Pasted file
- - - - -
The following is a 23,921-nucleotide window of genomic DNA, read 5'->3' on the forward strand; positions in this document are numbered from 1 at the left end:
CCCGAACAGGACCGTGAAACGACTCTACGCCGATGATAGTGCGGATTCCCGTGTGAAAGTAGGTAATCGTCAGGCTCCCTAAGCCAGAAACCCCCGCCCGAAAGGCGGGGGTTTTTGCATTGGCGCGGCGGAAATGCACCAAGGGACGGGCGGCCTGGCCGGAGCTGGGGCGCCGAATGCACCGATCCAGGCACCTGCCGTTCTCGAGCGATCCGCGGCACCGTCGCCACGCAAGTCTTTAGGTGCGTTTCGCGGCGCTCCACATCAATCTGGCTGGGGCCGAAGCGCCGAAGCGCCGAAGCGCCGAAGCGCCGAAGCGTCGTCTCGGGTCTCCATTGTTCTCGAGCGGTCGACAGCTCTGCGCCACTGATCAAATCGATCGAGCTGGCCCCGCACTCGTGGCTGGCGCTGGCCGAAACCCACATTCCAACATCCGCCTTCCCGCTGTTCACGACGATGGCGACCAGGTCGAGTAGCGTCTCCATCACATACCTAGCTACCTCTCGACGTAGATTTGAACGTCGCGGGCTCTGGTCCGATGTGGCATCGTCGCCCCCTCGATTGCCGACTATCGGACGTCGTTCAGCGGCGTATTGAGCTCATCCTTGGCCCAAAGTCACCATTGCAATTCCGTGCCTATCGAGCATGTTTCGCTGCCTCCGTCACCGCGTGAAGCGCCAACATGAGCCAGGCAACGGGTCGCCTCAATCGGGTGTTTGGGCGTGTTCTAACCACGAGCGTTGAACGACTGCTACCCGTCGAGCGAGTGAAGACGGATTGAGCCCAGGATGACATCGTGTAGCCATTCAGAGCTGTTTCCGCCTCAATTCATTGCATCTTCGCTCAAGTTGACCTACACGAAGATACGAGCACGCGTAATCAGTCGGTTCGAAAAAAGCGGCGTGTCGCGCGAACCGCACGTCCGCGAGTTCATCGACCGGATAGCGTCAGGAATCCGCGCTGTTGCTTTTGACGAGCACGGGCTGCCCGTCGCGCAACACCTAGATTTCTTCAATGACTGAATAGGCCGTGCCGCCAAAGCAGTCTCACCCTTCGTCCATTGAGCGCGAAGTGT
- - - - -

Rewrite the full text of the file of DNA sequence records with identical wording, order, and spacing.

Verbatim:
The following is a 23,921-nucleotide window of genomic DNA, read 5'->3' on the forward strand; positions in this document are numbered from 1 at the left end:
CCCGAACAGGACCGTGAAACGACTCTACGCCGATGATAGTGCGGATTCCCGTGTGAAAGTAGGTAATCGTCAGGCTCCCTAAGCCAGAAACCCCCGCCCGAAAGGCGGGGGTTTTTGCATTGGCGCGGCGGAAATGCACCAAGGGACGGGCGGCCTGGCCGGAGCTGGGGCGCCGAATGCACCGATCCAGGCACCTGCCGTTCTCGAGCGATCCGCGGCACCGTCGCCACGCAAGTCTTTAGGTGCGTTTCGCGGCGCTCCACATCAATCTGGCTGGGGCCGAAGCGCCGAAGCGCCGAAGCGCCGAAGCGCCGAAGCGTCGTCTCGGGTCTCCATTGTTCTCGAGCGGTCGACAGCTCTGCGCCACTGATCAAATCGATCGAGCTGGCCCCGCACTCGTGGCTGGCGCTGGCCGAAACCCACATTCCAACATCCGCCTTCCCGCTGTTCACGACGATGGCGACCAGGTCGAGTAGCGTCTCCATCACATACCTAGCTACCTCTCGACGTAGATTTGAACGTCGCGGGCTCTGGTCCGATGTGGCATCGTCGCCCCCTCGATTGCCGACTATCGGACGTCGTTCAGCGGCGTATTGAGCTCATCCTTGGCCCAAAGTCACCATTGCAATTCCGTGCCTATCGAGCATGTTTCGCTGCCTCCGTCACCGCGTGAAGCGCCAACATGAGCCAGGCAACGGGTCGCCTCAATCGGGTGTTTGGGCGTGTTCTAACCACGAGCGTTGAACGACTGCTACCCGTCGAGCGAGTGAAGACGGATTGAGCCCAGGATGACATCGTGTAGCCATTCAGAGCTGTTTCCGCCTCAATTCATTGCATCTTCGCTCAAGTTGACCTACACGAAGATACGAGCACGCGTAATCAGTCGGTTCGAAAAAAGCGGCGTGTCGCGCGAACCGCACGTCCGCGAGTTCATCGACCGGATAGCGTCAGGAATCCGCGCTGTTGCTTTTGACGAGCACGGGCTGCCCGTCGCGCAACACCTAGATTTCTTCAATGACTGAATAGGCCGTGCCGCCAAAGCAGTCTCACCCTTCGTCCATTGAGCGCGAAGTGT